Omega-3 essential fatty acids are polyunsaturated fatty acids that have significant health benefits. These fatty acids help to prevent cancer, cardiovascular disease and stroke, and improve immune function, brain health and anti-inflammatory. However, health experts advise consuming omega-3 enriched foods in moderation as excessive consumption could lead to cardiac risk, increased incidence of bleeding, hemorrhagic stroke, increased oxidation products and LDL cholesterol and reduced glycemic control among diabetics.
There are two types of omega-3 fatty acids found in our diet: Alpha-linolenic acid (ALA) and eicosapentaenoic acid (EPA) and docosahexaenoic acid (DHA). Our body partially coverts ALA to EPA and DHA.
ALA is commonly found in some vegetable oils such as canola oil, flaxseed oil, hulled hemp seeds, rapeseed oil, soybean oil and walnuts. ALA is also found in some green vegetables such as Brussels sprouts, kale, spinach, and salad greens.
Fish is a not only a great source of protein but also contains some of the highest amounts of EPA and DHA omega-3 fatty acids. Below are some of the best sources:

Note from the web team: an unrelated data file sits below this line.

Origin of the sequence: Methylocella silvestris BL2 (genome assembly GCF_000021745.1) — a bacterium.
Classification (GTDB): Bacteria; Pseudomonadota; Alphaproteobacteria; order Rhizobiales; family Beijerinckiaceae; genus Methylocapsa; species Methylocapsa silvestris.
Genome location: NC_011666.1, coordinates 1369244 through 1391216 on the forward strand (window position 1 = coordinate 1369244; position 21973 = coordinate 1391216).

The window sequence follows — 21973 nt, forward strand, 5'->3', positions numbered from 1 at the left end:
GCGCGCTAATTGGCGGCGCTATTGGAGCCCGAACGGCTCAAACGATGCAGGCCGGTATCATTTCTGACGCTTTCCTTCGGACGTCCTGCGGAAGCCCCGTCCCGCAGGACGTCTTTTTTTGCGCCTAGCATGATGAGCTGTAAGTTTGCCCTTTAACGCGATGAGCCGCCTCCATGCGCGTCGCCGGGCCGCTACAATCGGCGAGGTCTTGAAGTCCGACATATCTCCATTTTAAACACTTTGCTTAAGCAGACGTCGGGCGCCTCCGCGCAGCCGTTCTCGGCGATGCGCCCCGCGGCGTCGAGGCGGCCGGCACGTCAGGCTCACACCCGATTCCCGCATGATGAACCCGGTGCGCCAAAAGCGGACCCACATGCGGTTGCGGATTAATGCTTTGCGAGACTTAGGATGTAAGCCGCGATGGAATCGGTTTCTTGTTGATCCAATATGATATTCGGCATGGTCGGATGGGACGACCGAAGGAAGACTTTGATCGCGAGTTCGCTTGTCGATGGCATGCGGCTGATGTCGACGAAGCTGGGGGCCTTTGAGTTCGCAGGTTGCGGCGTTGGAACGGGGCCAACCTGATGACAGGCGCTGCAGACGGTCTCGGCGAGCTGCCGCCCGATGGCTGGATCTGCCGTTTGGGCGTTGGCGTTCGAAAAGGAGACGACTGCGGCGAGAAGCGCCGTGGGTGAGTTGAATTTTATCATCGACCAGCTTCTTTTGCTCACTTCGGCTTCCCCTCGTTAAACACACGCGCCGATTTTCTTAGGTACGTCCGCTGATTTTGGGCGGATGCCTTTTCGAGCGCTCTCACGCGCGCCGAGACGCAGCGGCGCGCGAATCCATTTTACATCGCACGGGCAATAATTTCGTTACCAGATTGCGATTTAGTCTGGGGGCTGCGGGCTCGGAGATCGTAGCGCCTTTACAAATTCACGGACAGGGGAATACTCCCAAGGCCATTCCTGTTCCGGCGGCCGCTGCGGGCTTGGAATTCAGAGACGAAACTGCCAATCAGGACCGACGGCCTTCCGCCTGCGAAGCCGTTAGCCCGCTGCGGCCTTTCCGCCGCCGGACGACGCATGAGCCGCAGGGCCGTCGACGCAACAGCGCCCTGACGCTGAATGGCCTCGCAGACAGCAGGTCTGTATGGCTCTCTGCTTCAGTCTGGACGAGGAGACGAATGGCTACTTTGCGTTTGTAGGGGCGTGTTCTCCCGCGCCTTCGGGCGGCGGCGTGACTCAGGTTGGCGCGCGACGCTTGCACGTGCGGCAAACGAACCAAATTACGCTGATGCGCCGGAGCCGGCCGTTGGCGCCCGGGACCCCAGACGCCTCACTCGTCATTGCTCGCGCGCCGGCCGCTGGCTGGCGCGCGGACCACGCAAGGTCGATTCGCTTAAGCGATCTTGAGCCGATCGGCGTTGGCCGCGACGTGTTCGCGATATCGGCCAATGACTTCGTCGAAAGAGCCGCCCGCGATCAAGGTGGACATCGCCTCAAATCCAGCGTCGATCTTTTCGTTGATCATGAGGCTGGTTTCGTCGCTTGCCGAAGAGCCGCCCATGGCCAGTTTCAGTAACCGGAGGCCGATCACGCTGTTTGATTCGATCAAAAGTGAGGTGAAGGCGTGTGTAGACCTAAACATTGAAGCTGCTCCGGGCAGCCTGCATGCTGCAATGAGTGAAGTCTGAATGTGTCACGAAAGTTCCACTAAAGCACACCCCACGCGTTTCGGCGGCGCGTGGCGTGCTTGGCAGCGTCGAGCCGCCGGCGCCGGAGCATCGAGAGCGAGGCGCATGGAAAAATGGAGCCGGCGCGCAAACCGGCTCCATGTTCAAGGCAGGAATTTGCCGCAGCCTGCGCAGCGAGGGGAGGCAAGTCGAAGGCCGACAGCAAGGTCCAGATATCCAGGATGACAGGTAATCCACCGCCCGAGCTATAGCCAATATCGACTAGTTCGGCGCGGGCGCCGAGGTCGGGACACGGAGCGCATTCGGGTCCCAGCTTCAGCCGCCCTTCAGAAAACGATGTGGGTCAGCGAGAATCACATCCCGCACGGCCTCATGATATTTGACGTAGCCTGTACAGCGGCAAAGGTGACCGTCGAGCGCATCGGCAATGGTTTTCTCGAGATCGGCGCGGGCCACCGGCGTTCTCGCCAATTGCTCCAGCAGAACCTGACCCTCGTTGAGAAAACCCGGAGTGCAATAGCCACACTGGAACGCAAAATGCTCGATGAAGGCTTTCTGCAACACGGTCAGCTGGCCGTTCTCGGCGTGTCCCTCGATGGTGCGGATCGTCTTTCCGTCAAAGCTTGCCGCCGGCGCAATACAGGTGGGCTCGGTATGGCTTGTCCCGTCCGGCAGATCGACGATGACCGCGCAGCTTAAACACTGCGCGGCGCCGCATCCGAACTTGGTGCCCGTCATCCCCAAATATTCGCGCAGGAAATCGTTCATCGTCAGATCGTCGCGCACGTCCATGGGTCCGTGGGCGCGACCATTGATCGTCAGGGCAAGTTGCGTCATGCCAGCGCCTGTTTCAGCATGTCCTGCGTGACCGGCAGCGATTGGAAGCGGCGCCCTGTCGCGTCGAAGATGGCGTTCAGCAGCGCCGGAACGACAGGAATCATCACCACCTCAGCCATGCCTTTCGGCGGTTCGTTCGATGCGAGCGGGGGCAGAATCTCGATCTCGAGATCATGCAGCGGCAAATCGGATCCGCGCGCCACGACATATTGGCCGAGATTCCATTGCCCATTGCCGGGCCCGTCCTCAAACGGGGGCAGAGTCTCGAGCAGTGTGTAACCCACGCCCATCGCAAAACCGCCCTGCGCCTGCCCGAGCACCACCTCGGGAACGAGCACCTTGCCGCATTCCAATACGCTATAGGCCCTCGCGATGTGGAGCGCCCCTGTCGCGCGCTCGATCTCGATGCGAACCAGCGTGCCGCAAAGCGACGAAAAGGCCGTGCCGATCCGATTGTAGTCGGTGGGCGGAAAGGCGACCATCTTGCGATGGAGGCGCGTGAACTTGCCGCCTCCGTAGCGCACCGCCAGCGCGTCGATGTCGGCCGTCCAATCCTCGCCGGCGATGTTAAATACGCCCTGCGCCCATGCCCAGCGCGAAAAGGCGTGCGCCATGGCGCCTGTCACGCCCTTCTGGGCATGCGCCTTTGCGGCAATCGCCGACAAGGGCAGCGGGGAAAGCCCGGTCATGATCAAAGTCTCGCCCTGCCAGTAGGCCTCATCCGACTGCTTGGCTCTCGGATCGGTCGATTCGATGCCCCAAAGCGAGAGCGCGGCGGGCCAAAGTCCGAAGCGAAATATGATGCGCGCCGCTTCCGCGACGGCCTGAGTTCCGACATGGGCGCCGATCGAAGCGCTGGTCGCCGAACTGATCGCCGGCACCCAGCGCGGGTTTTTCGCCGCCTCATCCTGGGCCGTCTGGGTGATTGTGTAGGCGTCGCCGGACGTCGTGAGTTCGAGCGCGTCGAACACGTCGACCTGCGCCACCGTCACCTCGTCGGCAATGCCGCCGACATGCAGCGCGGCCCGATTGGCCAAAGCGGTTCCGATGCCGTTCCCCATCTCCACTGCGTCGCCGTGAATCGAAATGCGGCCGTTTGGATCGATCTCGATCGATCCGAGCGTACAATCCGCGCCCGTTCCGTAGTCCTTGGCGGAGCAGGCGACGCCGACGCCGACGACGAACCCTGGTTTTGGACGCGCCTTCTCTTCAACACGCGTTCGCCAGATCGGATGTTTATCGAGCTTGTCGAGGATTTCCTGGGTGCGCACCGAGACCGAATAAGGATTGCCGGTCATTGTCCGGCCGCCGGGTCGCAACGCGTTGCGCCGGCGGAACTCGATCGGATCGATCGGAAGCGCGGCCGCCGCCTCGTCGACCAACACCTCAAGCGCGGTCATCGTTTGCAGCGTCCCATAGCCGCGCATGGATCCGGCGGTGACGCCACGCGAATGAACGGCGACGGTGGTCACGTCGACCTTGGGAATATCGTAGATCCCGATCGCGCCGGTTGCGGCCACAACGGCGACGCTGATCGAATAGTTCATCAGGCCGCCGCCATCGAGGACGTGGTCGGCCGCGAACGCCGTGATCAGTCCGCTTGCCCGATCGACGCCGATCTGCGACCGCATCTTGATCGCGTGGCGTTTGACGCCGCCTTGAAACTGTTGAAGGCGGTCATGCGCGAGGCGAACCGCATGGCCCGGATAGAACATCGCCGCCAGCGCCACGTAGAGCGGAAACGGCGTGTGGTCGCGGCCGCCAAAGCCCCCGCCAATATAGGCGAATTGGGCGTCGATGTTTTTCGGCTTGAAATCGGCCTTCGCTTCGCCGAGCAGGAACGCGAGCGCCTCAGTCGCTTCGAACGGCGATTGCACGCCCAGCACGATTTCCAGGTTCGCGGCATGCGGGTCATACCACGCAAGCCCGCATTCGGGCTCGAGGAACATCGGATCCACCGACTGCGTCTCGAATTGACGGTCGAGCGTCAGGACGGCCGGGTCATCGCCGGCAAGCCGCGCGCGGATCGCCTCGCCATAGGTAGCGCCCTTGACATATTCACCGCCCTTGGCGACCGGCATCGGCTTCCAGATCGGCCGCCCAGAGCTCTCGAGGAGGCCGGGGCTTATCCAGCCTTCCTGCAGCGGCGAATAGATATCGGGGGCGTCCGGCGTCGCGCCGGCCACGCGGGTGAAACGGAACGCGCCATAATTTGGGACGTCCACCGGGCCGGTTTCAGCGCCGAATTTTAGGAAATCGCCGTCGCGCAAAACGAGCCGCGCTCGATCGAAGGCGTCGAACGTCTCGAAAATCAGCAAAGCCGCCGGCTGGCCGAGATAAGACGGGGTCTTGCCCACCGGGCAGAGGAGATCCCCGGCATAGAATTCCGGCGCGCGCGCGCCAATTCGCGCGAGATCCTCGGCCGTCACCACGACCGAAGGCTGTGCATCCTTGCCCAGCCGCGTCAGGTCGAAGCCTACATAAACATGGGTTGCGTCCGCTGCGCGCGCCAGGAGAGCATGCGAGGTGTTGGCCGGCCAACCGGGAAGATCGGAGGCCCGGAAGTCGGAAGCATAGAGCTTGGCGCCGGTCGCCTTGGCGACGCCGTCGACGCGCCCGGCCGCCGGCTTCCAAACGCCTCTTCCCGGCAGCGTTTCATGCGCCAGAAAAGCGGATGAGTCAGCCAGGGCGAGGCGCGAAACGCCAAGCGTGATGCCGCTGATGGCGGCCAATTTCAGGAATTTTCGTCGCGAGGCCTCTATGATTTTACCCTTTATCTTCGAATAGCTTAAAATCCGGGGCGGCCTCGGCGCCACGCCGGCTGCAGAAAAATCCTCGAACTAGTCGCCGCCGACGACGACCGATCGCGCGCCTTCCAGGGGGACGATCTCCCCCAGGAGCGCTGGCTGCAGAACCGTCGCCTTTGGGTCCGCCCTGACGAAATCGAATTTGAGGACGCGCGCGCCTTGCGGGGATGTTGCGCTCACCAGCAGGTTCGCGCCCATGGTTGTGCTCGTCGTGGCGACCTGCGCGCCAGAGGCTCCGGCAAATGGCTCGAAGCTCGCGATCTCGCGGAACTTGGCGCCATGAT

Fish with over 1 gram of omega-3 oils:
Anchovies, Atlantic bluefish, bluefin tuna, Chilean seas bass, herring, mackerel, sablefish, sardines salmon (Atlantic, coho, king, pink, sockeye), spiny dogfish and white fish.
Fish with between 0.5 to 0.9 grams:
Archtic char, halibut, pompano, rainbow trout, salmon (chum), shark, smelt, spot, striped bass, swordfish, tilefish and tuna.
Other sources of omega-3 are fish oil and omega-3 supplements. Dr Frank Sacks recommends taking 500 mg per day. These supplements are available in non-vegetarian and vegetarian options. Always consult with your doctor before consuming these supplements.
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